On August 25, 2017, Harvey made landfall in Rockport, TX has a Category 4 hurricane. In preparation, 25 percent of refineries in the US were shut down as well as hundreds of chemical facilities. Most of these facilities are continuous processes that run for several years at a time, and operators have limited experience with starting up these units cold.
The ASM Consortium attributes human error as causing about 40 percent of identified abnormal situations. ARC has advocated for decades that anything that can be automated, should be automated for this reason. However, ARC’s research indicates an apparent lack of understanding of the value and challenges of this topic, as expressed by the relatively low adoption of advanced procedural control within industry today. Properly designed and commissioned procedural automation will incorporate both manual and automatic tasks in a capable manner.
Relevant and well-planned procedural automation provides the equivalent of having the best operators on hand 24/7/365. Because these systems are deterministic, they can be optimized based on experience. This is the experience leaving the industry faster than it is being replaced. Optimized procedures lead to faster time to profit, less recycle and waste, lower energy costs, and safer operations.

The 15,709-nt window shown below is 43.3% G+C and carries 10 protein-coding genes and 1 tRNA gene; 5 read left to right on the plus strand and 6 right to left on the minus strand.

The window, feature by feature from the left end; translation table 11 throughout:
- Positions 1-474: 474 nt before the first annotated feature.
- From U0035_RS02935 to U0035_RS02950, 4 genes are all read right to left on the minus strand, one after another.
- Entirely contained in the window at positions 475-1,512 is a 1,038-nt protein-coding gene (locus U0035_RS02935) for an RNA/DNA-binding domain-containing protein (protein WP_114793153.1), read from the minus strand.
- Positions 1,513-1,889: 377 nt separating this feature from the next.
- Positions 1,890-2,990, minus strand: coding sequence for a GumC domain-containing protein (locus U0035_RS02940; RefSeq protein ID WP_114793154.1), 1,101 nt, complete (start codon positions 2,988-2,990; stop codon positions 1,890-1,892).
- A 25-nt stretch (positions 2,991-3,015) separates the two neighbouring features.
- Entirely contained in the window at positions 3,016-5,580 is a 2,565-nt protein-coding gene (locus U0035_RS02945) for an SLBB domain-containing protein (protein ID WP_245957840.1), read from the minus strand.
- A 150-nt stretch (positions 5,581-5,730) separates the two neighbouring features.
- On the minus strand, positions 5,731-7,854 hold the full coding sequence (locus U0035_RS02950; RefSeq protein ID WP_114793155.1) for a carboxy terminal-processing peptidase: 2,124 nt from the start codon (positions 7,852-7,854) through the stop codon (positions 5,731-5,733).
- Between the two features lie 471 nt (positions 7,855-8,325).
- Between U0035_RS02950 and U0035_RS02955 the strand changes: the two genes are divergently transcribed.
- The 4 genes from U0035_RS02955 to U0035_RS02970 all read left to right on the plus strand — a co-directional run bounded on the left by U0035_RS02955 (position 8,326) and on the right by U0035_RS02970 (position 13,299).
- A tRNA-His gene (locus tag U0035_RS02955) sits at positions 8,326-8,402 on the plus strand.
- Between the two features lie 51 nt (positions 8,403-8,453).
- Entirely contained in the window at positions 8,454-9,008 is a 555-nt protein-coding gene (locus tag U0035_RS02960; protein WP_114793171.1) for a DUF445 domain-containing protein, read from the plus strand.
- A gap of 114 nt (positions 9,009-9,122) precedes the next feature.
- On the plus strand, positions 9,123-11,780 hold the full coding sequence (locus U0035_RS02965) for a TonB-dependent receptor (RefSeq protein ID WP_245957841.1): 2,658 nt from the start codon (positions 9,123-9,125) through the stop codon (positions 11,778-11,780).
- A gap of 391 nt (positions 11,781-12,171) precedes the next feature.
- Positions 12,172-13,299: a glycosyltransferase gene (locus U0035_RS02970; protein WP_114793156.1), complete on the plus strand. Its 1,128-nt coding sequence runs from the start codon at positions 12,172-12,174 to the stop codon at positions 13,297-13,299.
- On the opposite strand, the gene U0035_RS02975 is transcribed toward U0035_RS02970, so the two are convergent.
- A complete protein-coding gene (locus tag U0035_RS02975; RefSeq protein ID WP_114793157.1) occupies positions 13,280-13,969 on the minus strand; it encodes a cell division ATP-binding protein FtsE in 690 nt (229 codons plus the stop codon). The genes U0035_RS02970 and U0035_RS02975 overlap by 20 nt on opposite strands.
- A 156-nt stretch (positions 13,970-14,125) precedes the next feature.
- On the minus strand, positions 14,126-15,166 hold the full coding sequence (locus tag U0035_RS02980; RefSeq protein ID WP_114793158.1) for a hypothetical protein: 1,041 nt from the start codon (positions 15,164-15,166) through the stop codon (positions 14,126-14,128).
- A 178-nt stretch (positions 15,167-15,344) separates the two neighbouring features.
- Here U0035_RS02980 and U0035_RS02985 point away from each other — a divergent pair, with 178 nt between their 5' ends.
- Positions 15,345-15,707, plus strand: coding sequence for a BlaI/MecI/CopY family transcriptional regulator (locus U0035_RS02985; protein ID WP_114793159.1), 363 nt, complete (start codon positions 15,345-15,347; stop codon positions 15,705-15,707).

Batch processors are far ahead when it comes to procedural automation. Much of this is by necessity; much of the operation is complex and automation enables efficiencies. Folks with a continuous background tend to discount the applicability to their own processes due to a poor understanding of the similarities of the challenges. After all, a continuous process is simply a really long batch run.
ARC has worked hard to promote procedural automation over the years. I invite you to view some of a video from a presentation at a recent ARC forum, Efficient Automation Execution w/ Dow Chemical's Yahya Nazer. In his presentation, Mr. Nazer shares some of Dow’s experience with procedural automation. ARC clients can also access number reports from the ARC website.
As I sit here in my office outside Houston, just ten miles away from one of the largest petrochemical complexes in the world, I listen to the rain fall and can’t help but think about all those units that will shortly resume operations. I appreciate how few major incidents have occurred, and I certainly appreciate the complexity of some of those systems, which I personally helped install. However, I also know that the technology and know-how exists to make startup more efficient and safer.